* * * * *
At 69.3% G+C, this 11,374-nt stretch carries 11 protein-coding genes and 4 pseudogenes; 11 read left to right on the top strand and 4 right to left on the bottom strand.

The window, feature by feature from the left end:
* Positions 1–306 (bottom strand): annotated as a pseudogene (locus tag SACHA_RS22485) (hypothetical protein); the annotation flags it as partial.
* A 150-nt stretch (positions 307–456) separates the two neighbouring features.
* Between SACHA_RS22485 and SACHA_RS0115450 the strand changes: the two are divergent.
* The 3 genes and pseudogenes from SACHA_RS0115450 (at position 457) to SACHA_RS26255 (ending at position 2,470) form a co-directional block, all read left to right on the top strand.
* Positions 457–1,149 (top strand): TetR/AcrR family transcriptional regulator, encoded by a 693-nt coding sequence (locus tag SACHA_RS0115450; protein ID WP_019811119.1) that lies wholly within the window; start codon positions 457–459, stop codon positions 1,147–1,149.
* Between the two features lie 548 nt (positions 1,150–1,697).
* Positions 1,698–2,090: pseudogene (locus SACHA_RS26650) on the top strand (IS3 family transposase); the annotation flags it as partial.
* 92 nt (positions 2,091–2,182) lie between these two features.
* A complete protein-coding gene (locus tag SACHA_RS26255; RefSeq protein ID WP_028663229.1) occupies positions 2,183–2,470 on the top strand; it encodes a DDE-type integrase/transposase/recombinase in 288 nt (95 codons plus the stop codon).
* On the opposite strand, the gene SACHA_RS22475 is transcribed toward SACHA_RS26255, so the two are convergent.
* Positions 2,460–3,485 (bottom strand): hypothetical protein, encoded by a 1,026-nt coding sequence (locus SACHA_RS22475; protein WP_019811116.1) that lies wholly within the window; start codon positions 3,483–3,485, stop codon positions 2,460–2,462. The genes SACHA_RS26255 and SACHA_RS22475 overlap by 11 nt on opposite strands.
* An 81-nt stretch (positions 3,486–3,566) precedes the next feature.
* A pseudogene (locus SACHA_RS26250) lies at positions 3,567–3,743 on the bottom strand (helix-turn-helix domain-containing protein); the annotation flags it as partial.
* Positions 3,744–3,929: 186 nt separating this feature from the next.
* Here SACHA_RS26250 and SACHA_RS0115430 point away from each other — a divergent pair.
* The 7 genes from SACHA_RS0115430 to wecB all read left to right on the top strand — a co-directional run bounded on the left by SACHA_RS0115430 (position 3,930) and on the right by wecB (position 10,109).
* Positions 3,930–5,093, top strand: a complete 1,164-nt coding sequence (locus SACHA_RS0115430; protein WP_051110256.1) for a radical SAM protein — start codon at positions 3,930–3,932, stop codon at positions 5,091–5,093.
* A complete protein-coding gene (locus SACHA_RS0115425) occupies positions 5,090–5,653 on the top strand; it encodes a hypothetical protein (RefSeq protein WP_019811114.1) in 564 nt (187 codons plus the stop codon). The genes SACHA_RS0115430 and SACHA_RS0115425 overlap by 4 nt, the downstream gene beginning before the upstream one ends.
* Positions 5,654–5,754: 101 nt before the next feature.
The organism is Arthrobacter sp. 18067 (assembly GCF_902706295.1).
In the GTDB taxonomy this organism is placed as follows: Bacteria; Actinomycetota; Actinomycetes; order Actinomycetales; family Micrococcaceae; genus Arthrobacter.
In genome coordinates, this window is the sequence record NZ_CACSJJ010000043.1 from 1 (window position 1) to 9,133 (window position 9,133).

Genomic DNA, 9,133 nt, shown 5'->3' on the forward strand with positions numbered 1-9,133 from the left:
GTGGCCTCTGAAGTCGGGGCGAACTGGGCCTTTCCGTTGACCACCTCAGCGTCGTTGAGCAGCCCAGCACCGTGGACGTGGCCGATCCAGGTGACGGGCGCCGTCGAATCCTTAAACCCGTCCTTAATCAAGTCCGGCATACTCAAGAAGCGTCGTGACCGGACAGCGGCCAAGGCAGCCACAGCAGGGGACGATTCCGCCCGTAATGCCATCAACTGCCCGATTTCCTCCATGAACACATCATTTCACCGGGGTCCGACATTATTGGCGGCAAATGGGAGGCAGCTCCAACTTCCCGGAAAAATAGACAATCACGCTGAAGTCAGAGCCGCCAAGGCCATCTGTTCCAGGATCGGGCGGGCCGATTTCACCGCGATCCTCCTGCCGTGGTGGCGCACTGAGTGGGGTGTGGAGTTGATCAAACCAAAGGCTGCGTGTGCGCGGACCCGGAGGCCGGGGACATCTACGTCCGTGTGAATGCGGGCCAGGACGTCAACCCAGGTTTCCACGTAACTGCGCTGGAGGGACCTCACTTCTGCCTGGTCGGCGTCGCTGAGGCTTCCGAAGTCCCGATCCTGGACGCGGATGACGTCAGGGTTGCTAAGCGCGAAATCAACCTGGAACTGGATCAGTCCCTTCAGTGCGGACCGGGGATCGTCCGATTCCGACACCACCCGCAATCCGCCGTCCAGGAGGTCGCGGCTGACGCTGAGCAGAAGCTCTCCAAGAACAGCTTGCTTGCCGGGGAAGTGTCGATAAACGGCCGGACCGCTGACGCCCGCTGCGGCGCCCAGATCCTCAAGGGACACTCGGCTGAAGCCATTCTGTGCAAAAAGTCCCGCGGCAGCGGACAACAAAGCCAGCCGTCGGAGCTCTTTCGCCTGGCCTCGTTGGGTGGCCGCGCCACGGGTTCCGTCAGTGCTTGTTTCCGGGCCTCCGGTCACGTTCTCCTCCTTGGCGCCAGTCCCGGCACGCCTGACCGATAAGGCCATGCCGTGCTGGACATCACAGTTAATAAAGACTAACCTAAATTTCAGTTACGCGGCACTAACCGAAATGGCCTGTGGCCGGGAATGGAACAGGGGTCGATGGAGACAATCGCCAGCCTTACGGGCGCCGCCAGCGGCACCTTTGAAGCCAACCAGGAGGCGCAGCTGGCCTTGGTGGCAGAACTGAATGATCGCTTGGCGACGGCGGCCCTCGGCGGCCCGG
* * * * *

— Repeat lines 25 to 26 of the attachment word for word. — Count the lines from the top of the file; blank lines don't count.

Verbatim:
Genomic DNA, 9,133 nt, shown 5'->3' on the forward strand with positions numbered 1-9,133 from the left:
GTGGCCTCTGAAGTCGGGGCGAACTGGGCCTTTCCGTTGACCACCTCAGCGTCGTTGAGCAGCCCAGCACCGTGGACGTGGCCGATCCAGGTGACGGGCGCCGTCGAATCCTTAAACCCGTCCTTAATCAAGTCCGGCATACTCAAGAAGCGTCGTGACCGGACAGCGGCCAAGGCAGCCACAGCAGGGGACGATTCCGCCCGTAATGCCATCAACTGCCCGATTTCCTCCATGAACACATCATTTCACCGGGGTCCGACATTATTGGCGGCAAATGGGAGGCAGCTCCAACTTCCCGGAAAAATAGACAATCACGCTGAAGTCAGAGCCGCCAAGGCCATCTGTTCCAGGATCGGGCGGGCCGATTTCACCGCGATCCTCCTGCCGTGGTGGCGCACTGAGTGGGGTGTGGAGTTGATCAAACCAAAGGCTGCGTGTGCGCGGACCCGGAGGCCGGGGACATCTACGTCCGTGTGAATGCGGGCCAGGACGTCAACCCAGGTTTCCACGTAACTGCGCTGGAGGGACCTCACTTCTGCCTGGTCGGCGTCGCTGAGGCTTCCGAAGTCCCGATCCTGGACGCGGATGACGTCAGGGTTGCTAAGCGCGAAATCAACCTGGAACTGGATCAGTCCCTTCAGTGCGGACCGGGGATCGTCCGATTCCGACACCACCCGCAATCCGCCGTCCAGGAGGTCGCGGCTGACGCTGAGCAGAAGCTCTCCAAGAACAGCTTGCTTGCCGGGGAAGTGTCGATAAACGGCCGGACCGCTGACGCCCGCTGCGGCGCCCAGATCCTCAAGGGACACTCGGCTGAAGCCATTCTGTGCAAAAAGTCCCGCGGCAGCGGACAACAAAGCCAGCCGTCGGAGCTCTTTCGCCTGGCCTCGTTGGGTGGCCGCGCCACGGGTTCCGTCAGTGCTTGTTTCCGGGCCTCCGGTCACGTTCTCCTCCTTGGCGCCAGTCCCGGCACGCCTGACCGATAAGGCCATGCCGTGCTGGACATCACAGTTAATAAAGACTAACCTAAATTTCAGTTACGCGGCACTAACCGAAATGGCCTGTGGCCGGGAATGGAACAGGGGTCGATGGAGACAATCGCCAGCCTTACGGGCGCCGCCAGCGGCACCTTTGAAGCCAACCAGGAGGCGCAGCTGGCCTTGGTGGCAGAACTGAATGATCGCTTGGCGACGGCGGCCCTCGGCGGCCCGG